informed design as for example suggested by Pereira and Baranauskas (2015) to account for cultural
differences related to the importance and display of empathy. Finally, the CA that we designed with the
selected set of human-like cues was perceived positively by the participants. However, recent research on
CA design indicated potentially unintended outcomes of combining human-like design cues to maximize
humanness (Seeger et al. 2018), such as a high degree of uncertainty concerning the human or
Emulating Empathetic Behavior of Conversational Service Agents
Fortieth International Conference on Information Systems, Munich 2019 14
technological nature of the service agent or unrealistic expectations towards the agent’s capabilities
(Wünderlich and Paluch 2017). Similarly, Schroeder and Schroeder (2018) found that increasing human-
likeness does not linearly increase with trust, but that users may feel threatened at one point. In this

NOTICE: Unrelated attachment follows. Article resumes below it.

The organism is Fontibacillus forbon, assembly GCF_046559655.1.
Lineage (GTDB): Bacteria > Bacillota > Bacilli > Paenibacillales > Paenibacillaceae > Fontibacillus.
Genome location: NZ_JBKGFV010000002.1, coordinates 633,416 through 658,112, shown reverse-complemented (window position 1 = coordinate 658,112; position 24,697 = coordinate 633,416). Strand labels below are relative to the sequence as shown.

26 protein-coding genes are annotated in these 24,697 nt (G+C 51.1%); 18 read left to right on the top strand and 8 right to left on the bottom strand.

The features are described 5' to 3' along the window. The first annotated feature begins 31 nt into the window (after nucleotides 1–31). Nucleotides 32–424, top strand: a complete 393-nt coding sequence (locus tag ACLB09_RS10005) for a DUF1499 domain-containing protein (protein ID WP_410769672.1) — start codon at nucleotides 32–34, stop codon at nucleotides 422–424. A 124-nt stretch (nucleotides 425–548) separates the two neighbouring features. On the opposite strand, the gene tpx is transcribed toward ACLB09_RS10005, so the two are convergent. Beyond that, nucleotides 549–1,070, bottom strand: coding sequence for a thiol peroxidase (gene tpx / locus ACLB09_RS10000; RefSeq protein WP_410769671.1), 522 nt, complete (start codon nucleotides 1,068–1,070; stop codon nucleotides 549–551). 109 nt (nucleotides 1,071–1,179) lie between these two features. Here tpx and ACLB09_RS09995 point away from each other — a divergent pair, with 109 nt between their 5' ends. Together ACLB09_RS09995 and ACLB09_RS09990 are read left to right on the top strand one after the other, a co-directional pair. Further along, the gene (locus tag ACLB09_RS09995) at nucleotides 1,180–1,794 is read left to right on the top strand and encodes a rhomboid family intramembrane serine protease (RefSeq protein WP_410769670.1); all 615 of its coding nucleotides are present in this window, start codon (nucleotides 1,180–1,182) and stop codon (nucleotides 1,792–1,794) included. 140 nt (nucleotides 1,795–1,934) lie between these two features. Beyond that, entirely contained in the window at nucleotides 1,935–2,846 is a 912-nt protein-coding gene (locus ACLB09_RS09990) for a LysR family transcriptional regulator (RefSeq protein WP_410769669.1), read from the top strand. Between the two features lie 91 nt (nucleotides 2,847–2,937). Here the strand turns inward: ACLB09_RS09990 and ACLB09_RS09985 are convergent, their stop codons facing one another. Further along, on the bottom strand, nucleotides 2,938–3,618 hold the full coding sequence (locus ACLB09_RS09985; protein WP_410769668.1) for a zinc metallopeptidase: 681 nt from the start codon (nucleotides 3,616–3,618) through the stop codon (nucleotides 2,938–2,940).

context, the theory of Uncanny Valley (Mori 1970) describes a sharp drop of affinity for a human-like
object, where the attention of a user shifts from the human-like qualities to the aspects that seem to be
inhuman (MacDorman et al. 2009). Thus, we suggest that future studies investigate the risks associated
with increasing anthropomorphism by combining sentiment-adaptive responses with other social cues,
such as a representation by means of an interactive avatar and name, to determine if and where a human-
like CA could elicit negative responses (e.g. feelings of eeriness or uncanniness) in service encounters.